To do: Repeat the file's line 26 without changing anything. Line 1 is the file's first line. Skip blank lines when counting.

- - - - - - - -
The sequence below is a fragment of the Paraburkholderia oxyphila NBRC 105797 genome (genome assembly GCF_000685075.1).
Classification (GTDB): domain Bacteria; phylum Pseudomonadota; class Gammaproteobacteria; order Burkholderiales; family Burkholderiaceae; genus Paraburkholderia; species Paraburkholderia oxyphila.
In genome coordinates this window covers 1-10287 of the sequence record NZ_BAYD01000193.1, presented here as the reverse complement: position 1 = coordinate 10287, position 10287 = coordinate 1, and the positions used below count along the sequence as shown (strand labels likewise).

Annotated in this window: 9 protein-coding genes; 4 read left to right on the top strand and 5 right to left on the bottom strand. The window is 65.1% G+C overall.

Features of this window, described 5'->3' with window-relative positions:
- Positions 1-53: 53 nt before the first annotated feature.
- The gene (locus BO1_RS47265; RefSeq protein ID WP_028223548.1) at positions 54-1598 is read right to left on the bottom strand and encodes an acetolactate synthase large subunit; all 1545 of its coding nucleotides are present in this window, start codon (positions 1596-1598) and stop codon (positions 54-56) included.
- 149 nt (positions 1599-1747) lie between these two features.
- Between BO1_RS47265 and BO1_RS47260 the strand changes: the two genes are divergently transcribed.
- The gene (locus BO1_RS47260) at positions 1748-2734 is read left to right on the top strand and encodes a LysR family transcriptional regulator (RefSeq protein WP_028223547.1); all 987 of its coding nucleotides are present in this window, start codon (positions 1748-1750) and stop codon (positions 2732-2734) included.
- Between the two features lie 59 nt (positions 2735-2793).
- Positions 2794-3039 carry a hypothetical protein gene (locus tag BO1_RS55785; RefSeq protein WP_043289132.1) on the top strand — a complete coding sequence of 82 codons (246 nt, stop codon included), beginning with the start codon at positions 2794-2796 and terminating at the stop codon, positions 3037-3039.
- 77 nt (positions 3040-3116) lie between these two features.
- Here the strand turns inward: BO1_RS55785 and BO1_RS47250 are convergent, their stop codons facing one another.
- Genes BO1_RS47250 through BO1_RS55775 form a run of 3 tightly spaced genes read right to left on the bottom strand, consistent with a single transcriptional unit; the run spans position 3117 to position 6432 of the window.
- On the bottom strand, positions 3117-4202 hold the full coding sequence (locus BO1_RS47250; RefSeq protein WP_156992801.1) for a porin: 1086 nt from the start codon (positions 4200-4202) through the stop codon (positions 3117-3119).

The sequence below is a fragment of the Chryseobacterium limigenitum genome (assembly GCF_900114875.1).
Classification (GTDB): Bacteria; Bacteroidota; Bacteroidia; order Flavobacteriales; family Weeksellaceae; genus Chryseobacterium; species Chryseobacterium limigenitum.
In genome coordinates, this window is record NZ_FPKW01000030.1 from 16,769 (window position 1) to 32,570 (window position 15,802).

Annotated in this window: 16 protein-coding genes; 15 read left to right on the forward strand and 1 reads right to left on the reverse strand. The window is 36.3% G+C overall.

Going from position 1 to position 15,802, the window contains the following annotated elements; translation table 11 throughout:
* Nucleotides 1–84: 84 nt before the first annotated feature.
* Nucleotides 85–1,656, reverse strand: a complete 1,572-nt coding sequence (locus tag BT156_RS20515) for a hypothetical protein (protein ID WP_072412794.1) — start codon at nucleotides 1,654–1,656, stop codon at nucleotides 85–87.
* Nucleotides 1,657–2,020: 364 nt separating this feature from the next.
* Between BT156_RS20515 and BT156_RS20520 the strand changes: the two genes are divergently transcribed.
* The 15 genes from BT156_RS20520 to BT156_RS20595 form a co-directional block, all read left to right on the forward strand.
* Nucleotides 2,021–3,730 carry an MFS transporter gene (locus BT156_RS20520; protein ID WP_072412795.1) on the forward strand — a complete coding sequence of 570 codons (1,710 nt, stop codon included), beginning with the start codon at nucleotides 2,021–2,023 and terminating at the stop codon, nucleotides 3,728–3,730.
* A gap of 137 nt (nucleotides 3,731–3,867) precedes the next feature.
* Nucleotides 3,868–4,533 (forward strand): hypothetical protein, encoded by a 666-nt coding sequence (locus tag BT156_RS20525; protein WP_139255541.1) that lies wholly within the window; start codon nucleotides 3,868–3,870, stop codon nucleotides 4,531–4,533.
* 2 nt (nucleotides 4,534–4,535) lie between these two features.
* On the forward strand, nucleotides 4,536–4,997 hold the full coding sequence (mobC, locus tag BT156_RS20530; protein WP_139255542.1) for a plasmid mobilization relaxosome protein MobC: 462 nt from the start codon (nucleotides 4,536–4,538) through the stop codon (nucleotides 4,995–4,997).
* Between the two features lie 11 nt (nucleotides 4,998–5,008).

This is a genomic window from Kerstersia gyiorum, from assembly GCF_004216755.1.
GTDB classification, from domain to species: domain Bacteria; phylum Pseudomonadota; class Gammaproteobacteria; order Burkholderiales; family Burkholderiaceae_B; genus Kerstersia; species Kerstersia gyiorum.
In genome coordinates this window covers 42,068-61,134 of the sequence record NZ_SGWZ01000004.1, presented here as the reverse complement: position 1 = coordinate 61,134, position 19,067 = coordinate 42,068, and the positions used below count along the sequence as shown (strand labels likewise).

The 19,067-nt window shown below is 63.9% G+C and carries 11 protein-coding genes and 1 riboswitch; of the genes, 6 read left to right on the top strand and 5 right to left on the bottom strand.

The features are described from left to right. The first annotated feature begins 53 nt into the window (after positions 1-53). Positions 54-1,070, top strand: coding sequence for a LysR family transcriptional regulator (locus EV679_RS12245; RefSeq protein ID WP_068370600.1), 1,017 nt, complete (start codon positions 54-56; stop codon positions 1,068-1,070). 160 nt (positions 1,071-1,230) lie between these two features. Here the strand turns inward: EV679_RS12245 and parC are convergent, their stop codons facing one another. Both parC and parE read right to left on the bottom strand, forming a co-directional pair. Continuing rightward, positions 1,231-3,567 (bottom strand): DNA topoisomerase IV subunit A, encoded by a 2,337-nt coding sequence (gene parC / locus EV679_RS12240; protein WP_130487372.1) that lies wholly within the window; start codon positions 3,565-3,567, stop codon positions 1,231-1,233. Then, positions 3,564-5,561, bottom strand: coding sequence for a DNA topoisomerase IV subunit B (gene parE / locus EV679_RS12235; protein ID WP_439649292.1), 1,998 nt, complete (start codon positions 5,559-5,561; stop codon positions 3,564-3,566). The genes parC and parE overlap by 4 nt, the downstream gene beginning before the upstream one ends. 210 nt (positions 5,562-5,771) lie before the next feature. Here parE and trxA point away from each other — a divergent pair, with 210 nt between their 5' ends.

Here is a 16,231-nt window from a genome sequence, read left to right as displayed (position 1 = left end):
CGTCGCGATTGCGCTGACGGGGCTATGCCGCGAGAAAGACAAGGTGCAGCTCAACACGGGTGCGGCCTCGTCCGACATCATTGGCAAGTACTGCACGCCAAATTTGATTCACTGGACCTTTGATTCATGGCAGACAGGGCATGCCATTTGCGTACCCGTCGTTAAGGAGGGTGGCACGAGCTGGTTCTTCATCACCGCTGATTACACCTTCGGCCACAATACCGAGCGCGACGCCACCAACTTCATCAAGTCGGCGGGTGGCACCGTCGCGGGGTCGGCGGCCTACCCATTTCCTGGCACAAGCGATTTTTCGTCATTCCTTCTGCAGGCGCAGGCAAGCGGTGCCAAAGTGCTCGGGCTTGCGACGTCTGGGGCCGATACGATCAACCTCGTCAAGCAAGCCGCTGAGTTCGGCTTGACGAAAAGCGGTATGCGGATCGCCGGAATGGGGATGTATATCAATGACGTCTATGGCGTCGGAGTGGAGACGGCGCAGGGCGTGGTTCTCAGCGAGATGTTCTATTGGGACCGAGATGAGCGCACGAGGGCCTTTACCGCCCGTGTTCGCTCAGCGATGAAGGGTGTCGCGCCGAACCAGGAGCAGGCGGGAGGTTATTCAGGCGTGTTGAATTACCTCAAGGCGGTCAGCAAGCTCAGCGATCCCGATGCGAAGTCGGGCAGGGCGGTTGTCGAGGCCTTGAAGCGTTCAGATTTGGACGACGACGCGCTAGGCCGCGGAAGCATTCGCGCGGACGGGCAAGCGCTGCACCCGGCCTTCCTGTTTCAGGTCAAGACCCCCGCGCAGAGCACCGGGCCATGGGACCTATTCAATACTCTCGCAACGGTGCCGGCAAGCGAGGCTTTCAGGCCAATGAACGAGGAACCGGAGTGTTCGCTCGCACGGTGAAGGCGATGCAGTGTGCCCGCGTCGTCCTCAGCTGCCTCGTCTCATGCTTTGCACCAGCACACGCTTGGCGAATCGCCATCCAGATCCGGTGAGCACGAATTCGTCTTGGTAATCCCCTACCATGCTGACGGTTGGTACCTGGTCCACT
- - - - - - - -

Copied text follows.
* The 15 genes from BT156_RS20520 to BT156_RS20595 form a co-directional block, all read left to right on the forward strand.